The 10th annual Jingle Cross will take place this weekend at the Johnson County Fairgrounds. Jingle Cross is an International Cycling Union (UCI)-sanctioned cyclo-cross race. Since it was started back in December of 2004, Jingle Cross has become one of the largest cyclo-cross events in the North America, drawing professional cyclists from around the world.
Cyclo-cross is different from other, more traditional forms of bicycle racing in that it places obstacles like logs or rocks in front of competitors, forcing them to carry their bikes through sections of the course. According to local cyclist Tara Coady, friendly heckling is also a big part of the sport.
“During the race itself people will try to offer you a beer to drink while you race. People will put a dollar bill in a can and see if you’ll try to stop and grab the bill. They’ll tease you and kind of give you a hard time while you’re racing,” she said.
Coady says Jingle Cross is a good for those unfamiliar with cyclo-cross because it showcases talented cyclists from around the world, but also offers a wide range of non-cycling-related activities to spectators.
“It’s like a huge party for three days. People get so excited to go. You race your bike and then there’s a dance party and a band. There’s stuff going on all over the course. It’s just a lot of fun.”
Though Coady has raced at Jingle Cross before, this will be her first time competing as a non-beginner, meaning she has to ride down the notorious “Mt. Krumpit.”
Mt. Krumpit in all its glory:
“It’s this huge hill at the Johnson County Fairgrounds,” Coady said of Mt. Krumpit. “I’m kind of scared, but I think it will be fun.”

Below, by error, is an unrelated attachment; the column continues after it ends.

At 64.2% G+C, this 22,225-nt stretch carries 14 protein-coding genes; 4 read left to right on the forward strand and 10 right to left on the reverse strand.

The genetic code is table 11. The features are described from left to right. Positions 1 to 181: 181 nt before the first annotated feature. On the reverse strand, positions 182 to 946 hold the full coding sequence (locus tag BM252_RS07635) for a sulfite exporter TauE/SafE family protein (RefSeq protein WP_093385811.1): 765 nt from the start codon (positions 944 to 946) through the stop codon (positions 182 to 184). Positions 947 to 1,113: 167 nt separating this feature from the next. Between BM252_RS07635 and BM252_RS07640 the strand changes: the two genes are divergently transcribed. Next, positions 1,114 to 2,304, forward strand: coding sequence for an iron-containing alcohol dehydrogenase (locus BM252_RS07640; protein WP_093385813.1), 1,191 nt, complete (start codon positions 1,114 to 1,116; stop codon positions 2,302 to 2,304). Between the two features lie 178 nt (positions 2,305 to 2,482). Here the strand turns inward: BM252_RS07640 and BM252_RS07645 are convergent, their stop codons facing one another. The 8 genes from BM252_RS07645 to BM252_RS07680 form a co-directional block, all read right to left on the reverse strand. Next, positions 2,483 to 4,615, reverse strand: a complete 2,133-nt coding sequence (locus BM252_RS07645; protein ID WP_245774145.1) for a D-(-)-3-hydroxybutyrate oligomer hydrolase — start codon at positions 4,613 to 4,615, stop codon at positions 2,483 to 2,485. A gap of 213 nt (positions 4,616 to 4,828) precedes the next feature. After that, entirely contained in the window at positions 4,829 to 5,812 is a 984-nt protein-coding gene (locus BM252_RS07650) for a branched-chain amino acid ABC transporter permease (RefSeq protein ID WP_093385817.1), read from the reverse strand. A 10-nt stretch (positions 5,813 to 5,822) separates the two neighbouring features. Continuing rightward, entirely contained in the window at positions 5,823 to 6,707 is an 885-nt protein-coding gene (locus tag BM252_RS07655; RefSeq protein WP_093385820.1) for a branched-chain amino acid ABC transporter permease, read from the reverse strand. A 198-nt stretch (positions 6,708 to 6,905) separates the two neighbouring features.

If you’re feeling apprehensive about taking on the course for the first time, Coady has some advice:
“Don’t worry about being last. Don’t worry about crashing or whatever else because it doesn’t matter. A lot of times with cyclo-cross, the people who are doing worst in the race get cheered more than the people in the lead. People are so supportive.”
Jingle Cross volunteer Anne Duggan has been watching cyclists traverse the course for the past five years, and looks forward to seeing how it will be laid out this year.
“Being this time of year it’s always snowy or rainy or somewhere in between, and seeing the cyclists come sliding around the course is always a lot of fun,” Duggan said.
Duggan says Jingle Cross is an important late-fall event for local cycling groups because it gives them a chance to get together and have a good time while giving back to the community. In addition to hosting a race for kids aged 5-10 and working with groups like the Youth Off-Road Riders, proceeds from this year’s event will go to the University of Iowa Children’s Hospital.
Jingle Cross starts Friday at 3:30 p.m. and continues through Sunday. Check out the full schedule here. Admission is free.